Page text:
Essay on Man is a philosophical poem in heroic couplets, published in 1733 ～1734, with part of a larger poem projected but not completed. • It consists of four epistles addressed to Bolingbroke, and perhaps to some extent inspired by his fragmentary philosophical writings. Its objective is to vindicate the ways of God to man; to prove that the scheme of the universe is the best of all possible schemes, in spite of appearances of evil, and that our failure to see the perfection of the whole is due to our limited vision. “Partial Ⅲ” is “universal Good”，and “self-love and social” are both directed to the same end： “All are but parts of one stupendous whole/Whose body Nature is, and God the soul.” The epistles deal with man's relations to the universe, to himself as an individual, to society, and to happiness. In it Pope also attempts to prove that “Whatever is, is right.”
The Rape of the Lock • The Rape of the Lock is a poem in two cantos. It was published in 1712 and subsequently enlarged to five cantos and thus published in 1714. • Lord Petre has forcibly cut off a lock of Miss Arabella Fermor's hair and the incident gave rise to a quarrel between the families. With the idea of allaying this, Pope treated the subject in a playful mock-heroic poem, on the model of Boileau's Le Lutrin. He presents Belinda at her toilet, a game of ombre, the snipping of the lock while Belinda sips her coffee, the wrath of Belinda and her demand that the lock be restored, the final wafting of the lock, as a new star, to adorn the skies. The poem was published in its original form with Miss Fermor's permission. Pope then expanded the sketch by introducing the machinery of sylphs and gnomes. One of Pope's most brilliant performances, it has also been one of his most popular; Dr Johnson called it “the most attractive of all ludicrous compositions,” in which “New things are made familiar and familiar things are made new.”
Essay on Criticism • Essay on Criticism is a didactic poem in heroic couplets, published anonymously in 1711. It begins with an exposition of the rules of taste and the authority to be attributed to the ancient writers on the subject. The laws by which a critic should be guided are then discussed, and instances are given of critics who have departed from them.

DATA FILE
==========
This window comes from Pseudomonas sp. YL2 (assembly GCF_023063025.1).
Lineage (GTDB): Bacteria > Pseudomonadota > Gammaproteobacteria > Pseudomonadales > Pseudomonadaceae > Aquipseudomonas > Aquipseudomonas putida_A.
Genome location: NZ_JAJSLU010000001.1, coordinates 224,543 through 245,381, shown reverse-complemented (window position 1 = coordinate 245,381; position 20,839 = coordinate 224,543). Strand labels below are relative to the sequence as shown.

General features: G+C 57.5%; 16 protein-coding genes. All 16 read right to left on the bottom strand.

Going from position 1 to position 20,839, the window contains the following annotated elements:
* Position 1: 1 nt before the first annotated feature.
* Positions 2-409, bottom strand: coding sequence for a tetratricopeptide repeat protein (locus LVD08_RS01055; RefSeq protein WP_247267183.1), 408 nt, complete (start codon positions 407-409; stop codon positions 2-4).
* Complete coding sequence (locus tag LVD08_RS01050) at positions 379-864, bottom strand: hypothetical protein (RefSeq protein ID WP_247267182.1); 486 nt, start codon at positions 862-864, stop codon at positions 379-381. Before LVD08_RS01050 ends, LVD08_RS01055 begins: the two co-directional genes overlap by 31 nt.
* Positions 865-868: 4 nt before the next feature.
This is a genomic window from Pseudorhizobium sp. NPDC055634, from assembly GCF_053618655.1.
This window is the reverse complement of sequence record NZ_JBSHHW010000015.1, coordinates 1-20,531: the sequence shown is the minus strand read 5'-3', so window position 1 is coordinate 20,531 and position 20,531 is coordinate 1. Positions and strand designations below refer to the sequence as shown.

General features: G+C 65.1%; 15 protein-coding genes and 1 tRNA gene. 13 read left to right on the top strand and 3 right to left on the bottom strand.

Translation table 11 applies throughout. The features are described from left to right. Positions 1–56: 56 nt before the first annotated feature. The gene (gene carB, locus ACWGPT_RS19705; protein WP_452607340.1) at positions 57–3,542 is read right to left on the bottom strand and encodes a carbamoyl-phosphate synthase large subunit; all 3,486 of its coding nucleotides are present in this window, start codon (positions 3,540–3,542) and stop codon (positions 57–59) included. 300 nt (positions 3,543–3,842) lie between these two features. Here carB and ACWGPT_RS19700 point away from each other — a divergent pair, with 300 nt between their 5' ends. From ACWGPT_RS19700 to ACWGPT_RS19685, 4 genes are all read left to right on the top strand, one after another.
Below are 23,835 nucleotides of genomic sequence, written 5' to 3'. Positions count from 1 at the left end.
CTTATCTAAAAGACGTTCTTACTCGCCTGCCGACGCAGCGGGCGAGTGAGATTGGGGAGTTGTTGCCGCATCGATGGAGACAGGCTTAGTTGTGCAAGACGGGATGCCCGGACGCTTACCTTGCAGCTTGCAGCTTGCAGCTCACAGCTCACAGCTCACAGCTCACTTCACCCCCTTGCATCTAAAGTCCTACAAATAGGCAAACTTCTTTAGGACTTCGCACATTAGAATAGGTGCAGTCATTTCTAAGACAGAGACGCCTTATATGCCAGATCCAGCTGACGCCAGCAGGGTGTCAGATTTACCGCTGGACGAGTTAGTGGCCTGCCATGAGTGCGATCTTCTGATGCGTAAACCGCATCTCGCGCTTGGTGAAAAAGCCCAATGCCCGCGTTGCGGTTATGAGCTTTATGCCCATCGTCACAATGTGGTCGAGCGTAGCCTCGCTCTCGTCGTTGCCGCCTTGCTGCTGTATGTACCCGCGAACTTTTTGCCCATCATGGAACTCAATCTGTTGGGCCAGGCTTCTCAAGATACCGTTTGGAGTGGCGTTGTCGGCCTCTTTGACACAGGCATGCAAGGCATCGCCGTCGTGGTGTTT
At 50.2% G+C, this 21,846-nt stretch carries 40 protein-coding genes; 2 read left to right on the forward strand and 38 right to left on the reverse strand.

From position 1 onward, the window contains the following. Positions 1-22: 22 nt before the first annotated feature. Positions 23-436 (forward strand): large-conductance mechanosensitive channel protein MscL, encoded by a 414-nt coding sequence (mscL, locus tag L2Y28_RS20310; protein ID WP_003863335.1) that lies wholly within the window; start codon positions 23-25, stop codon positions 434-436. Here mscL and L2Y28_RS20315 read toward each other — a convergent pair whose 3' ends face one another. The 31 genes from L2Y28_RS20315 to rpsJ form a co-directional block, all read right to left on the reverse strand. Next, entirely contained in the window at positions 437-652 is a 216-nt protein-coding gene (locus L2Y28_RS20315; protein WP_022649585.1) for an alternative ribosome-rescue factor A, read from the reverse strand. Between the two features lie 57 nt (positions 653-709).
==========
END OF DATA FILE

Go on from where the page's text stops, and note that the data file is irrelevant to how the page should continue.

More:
4. Pope’s contribution • Pope was a representative of the Enlightenment and one of the first to introduce rationalism to England. He thought that the existing social system was the ideal one and sensed the approaching of the rapid moral, political and cultural deterioration. He was quite well aware that commercialization and money-worship were invading all aspects of traditional civilization of reason, classical learning, good taste and public morality. Thus he assumed the role of preserving the traditional civilization and above all, protecting permanent order (political order, social order, aesthetic order, etc.). • With the growth of Romanticism, Pope's poetry was increasingly seen as artificial and he was usually regarded as the poet not of nature but of art. It was not until the beginning of the 20th century that a serious attempt was made to rediscover the richness, variety and complexity of the great poet in the Age of Reason and him the master of ration.
5. Appreciation of Essay on Criticism • The excerpt is taken from the second part of the long poem Essay on Criticism. It demonstrates the danger of “a little learning” and of the self-conceitedness of some people in learning and emphasizes the importance of learning intensively and extensively